Greece easily sold a total of 1.2 billion euros ($1.63 billion) of 6-month and one-year T-bills on Tuesday, passing its first borrowing test since details of an EU/IMF safety net were announced at the weekend.
The debt agency accepted an additional 360 million euros in non-competitive bids, bringing the total proceeds to 1.56 billion euros.
The successful sale may encourage Greece to continue trying to go it alone in refunding its debt instead of applying for emergency loans, although borrowing remains quite costly, adding to budget strains.
The auction by the country's Public Debt Management Agency (PDMA) produced a uniform yield of 4.85 percent for the 52-week T-bill, up from 2.20 percent in a previous Jan 12 auction.
The 26-week yield came to 4.55 percent, up from 1.38 percent in the previous auction.
"The issuance was very successful. Greece raised more funds than originally announced and the issue was oversubscribed several times," said Ioannis Sokos, a bond analyst at BNP Paribas.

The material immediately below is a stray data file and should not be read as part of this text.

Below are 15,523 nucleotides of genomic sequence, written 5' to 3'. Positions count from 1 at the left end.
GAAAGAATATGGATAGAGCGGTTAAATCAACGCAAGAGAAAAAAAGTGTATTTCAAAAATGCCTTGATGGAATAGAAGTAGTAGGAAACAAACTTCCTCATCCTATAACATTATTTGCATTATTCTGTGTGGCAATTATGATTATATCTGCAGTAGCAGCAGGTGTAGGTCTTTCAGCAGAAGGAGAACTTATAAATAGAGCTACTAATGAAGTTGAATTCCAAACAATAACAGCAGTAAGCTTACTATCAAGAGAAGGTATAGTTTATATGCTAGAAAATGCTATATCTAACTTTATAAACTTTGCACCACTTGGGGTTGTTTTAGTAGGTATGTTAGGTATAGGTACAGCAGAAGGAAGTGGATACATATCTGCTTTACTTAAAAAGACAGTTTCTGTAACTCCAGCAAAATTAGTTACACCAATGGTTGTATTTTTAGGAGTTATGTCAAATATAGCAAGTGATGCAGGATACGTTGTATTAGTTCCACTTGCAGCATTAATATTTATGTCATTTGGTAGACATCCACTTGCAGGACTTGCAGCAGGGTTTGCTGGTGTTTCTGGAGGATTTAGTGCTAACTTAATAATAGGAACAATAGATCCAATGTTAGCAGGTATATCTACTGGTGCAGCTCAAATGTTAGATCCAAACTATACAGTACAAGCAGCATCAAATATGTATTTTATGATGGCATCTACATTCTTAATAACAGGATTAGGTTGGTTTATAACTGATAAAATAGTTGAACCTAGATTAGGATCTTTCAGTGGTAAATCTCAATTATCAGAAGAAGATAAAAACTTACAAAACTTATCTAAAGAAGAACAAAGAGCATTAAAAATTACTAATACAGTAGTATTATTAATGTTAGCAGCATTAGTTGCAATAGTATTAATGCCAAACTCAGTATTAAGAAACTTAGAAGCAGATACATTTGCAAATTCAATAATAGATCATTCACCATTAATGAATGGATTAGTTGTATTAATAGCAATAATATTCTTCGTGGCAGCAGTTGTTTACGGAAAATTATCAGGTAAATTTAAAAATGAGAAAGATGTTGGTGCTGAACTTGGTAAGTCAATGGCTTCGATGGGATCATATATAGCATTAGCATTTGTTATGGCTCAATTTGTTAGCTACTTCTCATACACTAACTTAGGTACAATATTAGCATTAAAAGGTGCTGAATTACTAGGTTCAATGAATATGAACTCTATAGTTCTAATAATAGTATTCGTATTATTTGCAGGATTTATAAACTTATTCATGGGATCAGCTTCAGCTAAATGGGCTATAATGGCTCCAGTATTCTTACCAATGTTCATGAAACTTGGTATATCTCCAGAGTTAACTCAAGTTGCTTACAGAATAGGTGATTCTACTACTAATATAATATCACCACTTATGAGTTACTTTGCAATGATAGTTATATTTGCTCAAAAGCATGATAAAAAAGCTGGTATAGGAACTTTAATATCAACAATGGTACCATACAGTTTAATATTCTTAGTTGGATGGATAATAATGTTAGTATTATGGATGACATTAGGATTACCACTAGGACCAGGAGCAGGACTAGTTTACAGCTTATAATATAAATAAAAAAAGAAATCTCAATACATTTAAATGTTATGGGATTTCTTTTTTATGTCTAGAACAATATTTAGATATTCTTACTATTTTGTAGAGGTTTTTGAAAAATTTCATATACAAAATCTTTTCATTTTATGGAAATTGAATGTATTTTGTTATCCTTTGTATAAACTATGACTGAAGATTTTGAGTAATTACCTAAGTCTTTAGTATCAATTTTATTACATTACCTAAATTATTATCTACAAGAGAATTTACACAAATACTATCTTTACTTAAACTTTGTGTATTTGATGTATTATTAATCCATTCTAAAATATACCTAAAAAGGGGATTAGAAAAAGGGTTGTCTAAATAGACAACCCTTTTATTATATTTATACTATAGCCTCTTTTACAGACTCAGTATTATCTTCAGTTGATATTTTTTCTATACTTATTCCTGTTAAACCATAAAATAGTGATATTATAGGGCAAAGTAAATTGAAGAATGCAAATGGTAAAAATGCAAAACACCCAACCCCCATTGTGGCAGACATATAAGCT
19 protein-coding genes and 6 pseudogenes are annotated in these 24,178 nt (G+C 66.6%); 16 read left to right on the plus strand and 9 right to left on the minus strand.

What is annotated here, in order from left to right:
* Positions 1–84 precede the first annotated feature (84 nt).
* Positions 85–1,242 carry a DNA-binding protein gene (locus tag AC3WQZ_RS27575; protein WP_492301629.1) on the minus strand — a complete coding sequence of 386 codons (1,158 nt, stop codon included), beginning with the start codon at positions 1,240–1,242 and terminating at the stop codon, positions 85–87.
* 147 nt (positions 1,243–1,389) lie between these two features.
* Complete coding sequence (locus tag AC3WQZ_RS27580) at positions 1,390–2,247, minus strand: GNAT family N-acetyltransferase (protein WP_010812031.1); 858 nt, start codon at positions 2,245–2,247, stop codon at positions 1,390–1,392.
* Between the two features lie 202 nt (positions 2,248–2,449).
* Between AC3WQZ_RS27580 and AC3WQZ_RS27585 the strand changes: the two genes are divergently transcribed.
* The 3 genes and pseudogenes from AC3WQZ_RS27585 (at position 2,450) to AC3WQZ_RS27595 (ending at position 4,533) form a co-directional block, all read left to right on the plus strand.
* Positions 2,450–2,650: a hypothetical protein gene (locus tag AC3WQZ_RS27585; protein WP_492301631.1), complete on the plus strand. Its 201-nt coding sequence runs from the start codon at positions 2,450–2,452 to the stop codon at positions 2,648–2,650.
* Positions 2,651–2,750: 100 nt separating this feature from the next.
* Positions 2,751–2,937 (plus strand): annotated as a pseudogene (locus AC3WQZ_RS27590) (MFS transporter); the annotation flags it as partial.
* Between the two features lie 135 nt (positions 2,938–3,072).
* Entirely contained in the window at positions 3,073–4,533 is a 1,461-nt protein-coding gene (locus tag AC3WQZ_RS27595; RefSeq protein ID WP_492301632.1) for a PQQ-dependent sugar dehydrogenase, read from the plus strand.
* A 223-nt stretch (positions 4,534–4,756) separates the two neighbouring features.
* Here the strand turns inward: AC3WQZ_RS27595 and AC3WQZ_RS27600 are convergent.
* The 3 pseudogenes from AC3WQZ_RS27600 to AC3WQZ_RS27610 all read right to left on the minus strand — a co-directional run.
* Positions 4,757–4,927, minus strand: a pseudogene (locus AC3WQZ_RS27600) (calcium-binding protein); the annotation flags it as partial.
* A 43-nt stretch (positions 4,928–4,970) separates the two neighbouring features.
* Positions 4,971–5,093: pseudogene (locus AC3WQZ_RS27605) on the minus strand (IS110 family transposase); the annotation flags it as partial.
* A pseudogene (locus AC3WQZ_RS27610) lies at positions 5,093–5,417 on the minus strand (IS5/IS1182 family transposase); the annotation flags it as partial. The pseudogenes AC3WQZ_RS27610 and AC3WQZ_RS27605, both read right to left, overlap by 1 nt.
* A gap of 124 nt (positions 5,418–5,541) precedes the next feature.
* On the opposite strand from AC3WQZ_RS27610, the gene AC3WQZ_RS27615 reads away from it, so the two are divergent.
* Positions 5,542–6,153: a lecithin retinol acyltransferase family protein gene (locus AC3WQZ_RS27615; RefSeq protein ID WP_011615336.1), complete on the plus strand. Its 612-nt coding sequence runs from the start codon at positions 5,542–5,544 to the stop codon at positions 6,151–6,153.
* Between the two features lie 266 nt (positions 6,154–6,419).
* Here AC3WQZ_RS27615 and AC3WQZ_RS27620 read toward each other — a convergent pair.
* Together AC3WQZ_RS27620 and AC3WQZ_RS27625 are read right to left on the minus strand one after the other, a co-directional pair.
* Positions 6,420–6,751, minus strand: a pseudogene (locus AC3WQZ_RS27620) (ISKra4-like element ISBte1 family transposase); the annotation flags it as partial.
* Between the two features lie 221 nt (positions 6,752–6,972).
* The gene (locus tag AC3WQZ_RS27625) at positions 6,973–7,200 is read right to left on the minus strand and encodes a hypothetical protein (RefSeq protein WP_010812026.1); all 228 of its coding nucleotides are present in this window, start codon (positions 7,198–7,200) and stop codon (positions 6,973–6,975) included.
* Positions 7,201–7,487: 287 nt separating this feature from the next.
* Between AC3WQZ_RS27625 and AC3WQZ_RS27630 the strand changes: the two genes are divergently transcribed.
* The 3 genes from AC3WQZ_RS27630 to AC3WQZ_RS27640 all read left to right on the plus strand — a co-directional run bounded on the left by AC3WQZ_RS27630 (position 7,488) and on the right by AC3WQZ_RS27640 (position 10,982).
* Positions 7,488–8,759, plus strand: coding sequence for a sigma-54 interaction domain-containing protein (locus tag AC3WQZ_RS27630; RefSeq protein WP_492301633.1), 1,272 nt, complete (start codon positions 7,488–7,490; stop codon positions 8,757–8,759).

While the yield on one-year bills was lower than the 6-7 percent Greece would have paid last week, it is still quite costly for the debt-laden country, indicating the market still sees risks over a 12-month horizon.
The T-bill issue was smoothly absorbed. The bid-to-cover ratio was 6.5 versus 3.05 in the previous January auction.
"It's a positive endorsement of the bailout measures that went out over the week-end," said Ben May of Capital Economics. "But clearly the yields are still very high and longer term bond yields remain very high even by recent standards."
Including Tuesday's auction, Greece has borrowed more than 25.5 billion euros so far this year, around 10 percent of its GDP, to cover redemptions and deficits. Its projected total borrowing need this uyear is 53.2 billion.
Greece's debt-to-GDP ratio is seen rising to 103.4 percent this year, with the budget deficit topping 6 percent of GDP.
Yield spreads of benchmark 10-year Greek government bonds over Bunds, which blew out to around 300 basis points in January, stood at 360 basis points on Tuesday.
Dealers attributed the yield drop at Tuesday's T-bill auction to strong demand by primary dealers amid low interest rates in the euro area.
Settlement date is April 16.
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